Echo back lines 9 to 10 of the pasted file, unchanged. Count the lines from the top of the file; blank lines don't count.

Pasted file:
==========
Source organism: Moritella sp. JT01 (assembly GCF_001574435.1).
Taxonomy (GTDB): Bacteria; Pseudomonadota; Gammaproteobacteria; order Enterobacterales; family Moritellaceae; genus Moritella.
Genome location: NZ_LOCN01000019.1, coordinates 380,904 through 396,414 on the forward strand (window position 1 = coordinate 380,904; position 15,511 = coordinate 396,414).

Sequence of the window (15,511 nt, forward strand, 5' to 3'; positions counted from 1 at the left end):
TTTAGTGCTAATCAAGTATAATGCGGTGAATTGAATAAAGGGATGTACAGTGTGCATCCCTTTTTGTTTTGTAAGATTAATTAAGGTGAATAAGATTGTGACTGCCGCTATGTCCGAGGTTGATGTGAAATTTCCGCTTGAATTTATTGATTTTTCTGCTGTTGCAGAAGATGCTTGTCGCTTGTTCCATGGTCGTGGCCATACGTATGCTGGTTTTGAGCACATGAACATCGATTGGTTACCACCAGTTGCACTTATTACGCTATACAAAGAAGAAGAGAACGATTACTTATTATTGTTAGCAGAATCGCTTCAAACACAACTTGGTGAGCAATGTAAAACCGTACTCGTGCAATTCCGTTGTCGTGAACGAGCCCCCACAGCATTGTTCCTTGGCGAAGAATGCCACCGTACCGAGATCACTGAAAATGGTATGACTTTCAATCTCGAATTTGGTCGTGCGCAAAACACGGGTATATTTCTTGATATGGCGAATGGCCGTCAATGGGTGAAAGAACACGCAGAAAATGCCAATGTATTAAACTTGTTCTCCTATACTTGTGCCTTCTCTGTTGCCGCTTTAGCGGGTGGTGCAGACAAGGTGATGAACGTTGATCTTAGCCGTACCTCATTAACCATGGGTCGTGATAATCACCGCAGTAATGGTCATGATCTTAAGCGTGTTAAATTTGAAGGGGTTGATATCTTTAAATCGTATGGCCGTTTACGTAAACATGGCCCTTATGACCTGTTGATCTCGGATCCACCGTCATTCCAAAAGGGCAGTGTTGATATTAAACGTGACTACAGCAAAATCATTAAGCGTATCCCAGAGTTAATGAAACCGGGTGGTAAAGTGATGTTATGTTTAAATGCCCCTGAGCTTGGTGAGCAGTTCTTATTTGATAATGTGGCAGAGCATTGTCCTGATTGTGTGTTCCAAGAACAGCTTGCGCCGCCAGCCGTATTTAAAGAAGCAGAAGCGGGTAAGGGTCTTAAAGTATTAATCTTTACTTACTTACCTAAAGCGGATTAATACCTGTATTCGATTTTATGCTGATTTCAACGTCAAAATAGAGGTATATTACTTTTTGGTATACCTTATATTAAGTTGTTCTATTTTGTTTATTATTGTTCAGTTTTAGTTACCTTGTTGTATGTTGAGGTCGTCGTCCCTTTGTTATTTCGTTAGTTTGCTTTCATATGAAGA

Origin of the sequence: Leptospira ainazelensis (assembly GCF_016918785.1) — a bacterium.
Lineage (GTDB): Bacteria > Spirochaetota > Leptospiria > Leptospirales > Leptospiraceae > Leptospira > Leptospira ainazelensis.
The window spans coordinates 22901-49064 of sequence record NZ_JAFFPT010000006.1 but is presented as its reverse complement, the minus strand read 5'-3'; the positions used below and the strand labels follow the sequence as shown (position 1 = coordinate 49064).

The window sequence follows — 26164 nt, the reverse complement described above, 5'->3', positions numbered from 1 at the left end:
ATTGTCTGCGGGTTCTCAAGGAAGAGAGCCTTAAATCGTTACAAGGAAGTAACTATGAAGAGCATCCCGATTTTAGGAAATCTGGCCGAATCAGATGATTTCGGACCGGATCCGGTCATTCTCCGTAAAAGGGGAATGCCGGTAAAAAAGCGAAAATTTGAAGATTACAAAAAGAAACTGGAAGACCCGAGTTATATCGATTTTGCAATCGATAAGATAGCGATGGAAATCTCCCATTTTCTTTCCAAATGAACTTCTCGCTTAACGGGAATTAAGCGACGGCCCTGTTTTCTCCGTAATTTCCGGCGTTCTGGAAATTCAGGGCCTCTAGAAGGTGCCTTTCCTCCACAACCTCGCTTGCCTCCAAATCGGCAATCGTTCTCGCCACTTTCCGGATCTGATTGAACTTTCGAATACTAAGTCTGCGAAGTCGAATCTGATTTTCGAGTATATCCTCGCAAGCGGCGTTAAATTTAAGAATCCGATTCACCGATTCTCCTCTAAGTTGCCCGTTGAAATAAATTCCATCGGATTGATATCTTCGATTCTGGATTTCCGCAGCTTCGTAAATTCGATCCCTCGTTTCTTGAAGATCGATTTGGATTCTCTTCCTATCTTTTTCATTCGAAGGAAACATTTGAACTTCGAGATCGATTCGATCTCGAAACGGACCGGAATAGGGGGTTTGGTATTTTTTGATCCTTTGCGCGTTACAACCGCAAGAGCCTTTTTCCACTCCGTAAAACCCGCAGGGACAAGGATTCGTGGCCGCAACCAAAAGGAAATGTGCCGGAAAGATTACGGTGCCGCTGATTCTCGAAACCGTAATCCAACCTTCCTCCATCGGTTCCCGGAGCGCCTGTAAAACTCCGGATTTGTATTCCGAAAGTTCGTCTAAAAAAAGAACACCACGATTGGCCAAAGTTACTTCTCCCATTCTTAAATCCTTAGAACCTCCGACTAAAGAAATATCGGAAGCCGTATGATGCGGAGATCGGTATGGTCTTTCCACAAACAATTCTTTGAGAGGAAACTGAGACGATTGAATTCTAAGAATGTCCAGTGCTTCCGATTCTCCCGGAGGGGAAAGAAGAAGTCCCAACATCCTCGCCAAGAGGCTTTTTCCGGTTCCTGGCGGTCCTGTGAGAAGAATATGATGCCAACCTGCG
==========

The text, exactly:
The window sequence follows — 26164 nt, the reverse complement described above, 5'->3', positions numbered from 1 at the left end:
ATTGTCTGCGGGTTCTCAAGGAAGAGAGCCTTAAATCGTTACAAGGAAGTAACTATGAAGAGCATCCCGATTTTAGGAAATCTGGCCGAATCAGATGATTTCGGACCGGATCCGGTCATTCTCCGTAAAAGGGGAATGCCGGTAAAAAAGCGAAAATTTGAAGATTACAAAAAGAAACTGGAAGACCCGAGTTATATCGATTTTGCAATCGATAAGATAGCGATGGAAATCTCCCATTTTCTTTCCAAATGAACTTCTCGCTTAACGGGAATTAAGCGACGGCCCTGTTTTCTCCGTAATTTCCGGCGTTCTGGAAATTCAGGGCCTCTAGAAGGTGCCTTTCCTCCACAACCTCGCTTGCCTCCAAATCGGCAATCGTTCTCGCCACTTTCCGGATCTGATTGAACTTTCGAATACTAAGTCTGCGAAGTCGAATCTGATTTTCGAGTATATCCTCGCAAGCGGCGTTAAATTTAAGAATCCGATTCACCGATTCTCCTCTAAGTTGCCCGTTGAAATAAATTCCATCGGATTGATATCTTCGATTCTGGATTTCCGCAGCTTCGTAAATTCGATCCCTCGTTTCTTGAAGATCGATTTGGATTCTCTTCCTATCTTTTTCATTCGAAGGAAACATTTGAACTTCGAGATCGATTCGATCTCGAAACGGACCGGAATAGGGGGTTTGGTATTTTTTGATCCTTTGCGCGTTACAACCGCAAGAGCCTTTTTCCACTCCGTAAAACCCGCAGGGACAAGGATTCGTGGCCGCAACCAAAAGGAAATGTGCCGGAAAGATTACGGTGCCGCTGATTCTCGAAACCGTAATCCAACCTTCCTCCATCGGTTCCCGGAGCGCCTGTAAAACTCCGGATTTGTATTCCGAAAGTTCGTCTAAAAAAAGAACACCACGATTGGCCAAAGTTACTTCTCCCATTCTTAAATCCTTAGAACCTCCGACTAAAGAAATATCGGAAGCCGTATGATGCGGAGATCGGTATGGTCTTTCCACAAACAATTCTTTGAGAGGAAACTGAGACGATTGAATTCTAAGAATGTCCAGTGCTTCCGATTCTCCCGGAGGGGAAAGAAGAAGTCCCAACATCCTCGCCAAGAGGCTTTTTCCGGTTCCTGGCGGTCCTGTGAGAAGAATATGATGCCAACCTGCG